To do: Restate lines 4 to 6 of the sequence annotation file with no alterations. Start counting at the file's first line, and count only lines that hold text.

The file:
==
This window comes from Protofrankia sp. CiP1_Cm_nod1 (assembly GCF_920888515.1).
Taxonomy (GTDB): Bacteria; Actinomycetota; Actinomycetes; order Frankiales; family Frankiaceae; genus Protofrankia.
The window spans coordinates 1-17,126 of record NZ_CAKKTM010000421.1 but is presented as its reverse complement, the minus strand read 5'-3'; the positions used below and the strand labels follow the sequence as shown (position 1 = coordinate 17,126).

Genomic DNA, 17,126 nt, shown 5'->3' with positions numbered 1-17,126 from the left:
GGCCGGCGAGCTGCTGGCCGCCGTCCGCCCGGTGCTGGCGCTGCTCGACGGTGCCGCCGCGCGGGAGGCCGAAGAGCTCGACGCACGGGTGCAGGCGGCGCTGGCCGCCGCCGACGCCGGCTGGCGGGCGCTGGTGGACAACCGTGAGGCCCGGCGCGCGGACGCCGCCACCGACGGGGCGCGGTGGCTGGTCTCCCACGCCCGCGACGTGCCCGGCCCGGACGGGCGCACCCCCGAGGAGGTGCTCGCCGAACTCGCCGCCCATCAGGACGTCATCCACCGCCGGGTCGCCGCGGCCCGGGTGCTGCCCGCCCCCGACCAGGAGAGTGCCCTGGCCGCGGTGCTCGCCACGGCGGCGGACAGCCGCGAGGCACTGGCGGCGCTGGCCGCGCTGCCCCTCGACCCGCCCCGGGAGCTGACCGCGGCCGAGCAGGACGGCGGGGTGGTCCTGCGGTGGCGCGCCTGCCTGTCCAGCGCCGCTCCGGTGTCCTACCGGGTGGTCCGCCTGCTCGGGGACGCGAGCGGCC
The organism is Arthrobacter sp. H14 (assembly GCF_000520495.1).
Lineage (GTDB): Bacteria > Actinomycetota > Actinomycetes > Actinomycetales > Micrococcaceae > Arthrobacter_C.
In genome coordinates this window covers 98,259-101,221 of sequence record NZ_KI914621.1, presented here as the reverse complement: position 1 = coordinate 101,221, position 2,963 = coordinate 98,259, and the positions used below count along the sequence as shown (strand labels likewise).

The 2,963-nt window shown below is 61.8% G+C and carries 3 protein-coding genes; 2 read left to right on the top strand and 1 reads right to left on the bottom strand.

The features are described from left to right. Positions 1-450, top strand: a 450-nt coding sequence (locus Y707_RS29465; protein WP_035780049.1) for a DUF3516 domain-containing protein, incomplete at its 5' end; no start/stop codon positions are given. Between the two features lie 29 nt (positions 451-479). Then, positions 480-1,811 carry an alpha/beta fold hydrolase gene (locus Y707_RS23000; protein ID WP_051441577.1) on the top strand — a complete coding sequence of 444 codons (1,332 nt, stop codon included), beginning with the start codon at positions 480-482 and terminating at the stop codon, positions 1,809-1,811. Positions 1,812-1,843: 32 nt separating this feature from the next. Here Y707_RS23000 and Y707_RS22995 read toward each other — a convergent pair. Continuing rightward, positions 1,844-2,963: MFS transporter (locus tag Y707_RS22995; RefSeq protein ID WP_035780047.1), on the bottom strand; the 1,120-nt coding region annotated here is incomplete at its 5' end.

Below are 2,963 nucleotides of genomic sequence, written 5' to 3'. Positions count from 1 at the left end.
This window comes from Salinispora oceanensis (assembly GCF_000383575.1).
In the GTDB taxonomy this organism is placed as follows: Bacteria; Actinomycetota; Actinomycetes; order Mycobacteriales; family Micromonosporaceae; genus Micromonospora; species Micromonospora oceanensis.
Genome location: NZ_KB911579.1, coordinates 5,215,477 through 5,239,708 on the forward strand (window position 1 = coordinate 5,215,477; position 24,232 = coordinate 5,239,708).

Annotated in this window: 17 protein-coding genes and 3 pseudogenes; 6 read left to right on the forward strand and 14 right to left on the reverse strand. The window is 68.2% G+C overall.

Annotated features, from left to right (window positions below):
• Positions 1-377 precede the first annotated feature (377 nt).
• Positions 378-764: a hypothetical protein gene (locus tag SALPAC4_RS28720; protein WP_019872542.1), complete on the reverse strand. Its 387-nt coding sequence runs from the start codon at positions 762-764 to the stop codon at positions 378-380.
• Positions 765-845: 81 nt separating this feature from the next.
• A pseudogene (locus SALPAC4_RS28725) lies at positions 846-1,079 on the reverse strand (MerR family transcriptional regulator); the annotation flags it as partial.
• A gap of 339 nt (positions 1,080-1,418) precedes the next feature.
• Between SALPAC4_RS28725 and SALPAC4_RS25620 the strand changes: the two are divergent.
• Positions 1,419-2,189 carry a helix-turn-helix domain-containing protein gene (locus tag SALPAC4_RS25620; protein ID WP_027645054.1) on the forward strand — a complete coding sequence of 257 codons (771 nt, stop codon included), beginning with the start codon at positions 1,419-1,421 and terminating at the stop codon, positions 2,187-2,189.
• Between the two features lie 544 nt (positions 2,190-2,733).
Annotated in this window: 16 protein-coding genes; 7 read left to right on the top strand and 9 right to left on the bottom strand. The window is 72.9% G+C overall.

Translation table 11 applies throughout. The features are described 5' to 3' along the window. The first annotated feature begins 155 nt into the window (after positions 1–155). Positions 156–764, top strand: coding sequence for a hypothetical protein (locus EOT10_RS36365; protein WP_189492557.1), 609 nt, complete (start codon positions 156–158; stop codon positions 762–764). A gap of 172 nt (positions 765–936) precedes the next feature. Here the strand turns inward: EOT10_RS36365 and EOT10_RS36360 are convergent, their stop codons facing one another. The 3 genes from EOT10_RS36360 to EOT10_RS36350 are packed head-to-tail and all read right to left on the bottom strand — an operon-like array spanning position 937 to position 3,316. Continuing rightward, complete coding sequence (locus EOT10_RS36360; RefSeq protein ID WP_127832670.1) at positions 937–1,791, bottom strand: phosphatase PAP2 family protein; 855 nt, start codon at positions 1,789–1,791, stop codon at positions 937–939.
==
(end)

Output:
Genomic DNA, 17,126 nt, shown 5'->3' with positions numbered 1-17,126 from the left:
GGCCGGCGAGCTGCTGGCCGCCGTCCGCCCGGTGCTGGCGCTGCTCGACGGTGCCGCCGCGCGGGAGGCCGAAGAGCTCGACGCACGGGTGCAGGCGGCGCTGGCCGCCGCCGACGCCGGCTGGCGGGCGCTGGTGGACAACCGTGAGGCCCGGCGCGCGGACGCCGCCACCGACGGGGCGCGGTGGCTGGTCTCCCACGCCCGCGACGTGCCCGGCCCGGACGGGCGCACCCCCGAGGAGGTGCTCGCCGAACTCGCCGCCCATCAGGACGTCATCCACCGCCGGGTCGCCGCGGCCCGGGTGCTGCCCGCCCCCGACCAGGAGAGTGCCCTGGCCGCGGTGCTCGCCACGGCGGCGGACAGCCGCGAGGCACTGGCGGCGCTGGCCGCGCTGCCCCTCGACCCGCCCCGGGAGCTGACCGCGGCCGAGCAGGACGGCGGGGTGGTCCTGCGGTGGCGCGCCTGCCTGTCCAGCGCCGCTCCGGTGTCCTACCGGGTGGTCCGCCTGCTCGGGGACGCGAGCGGCC
The organism is Arthrobacter sp. H14 (assembly GCF_000520495.1).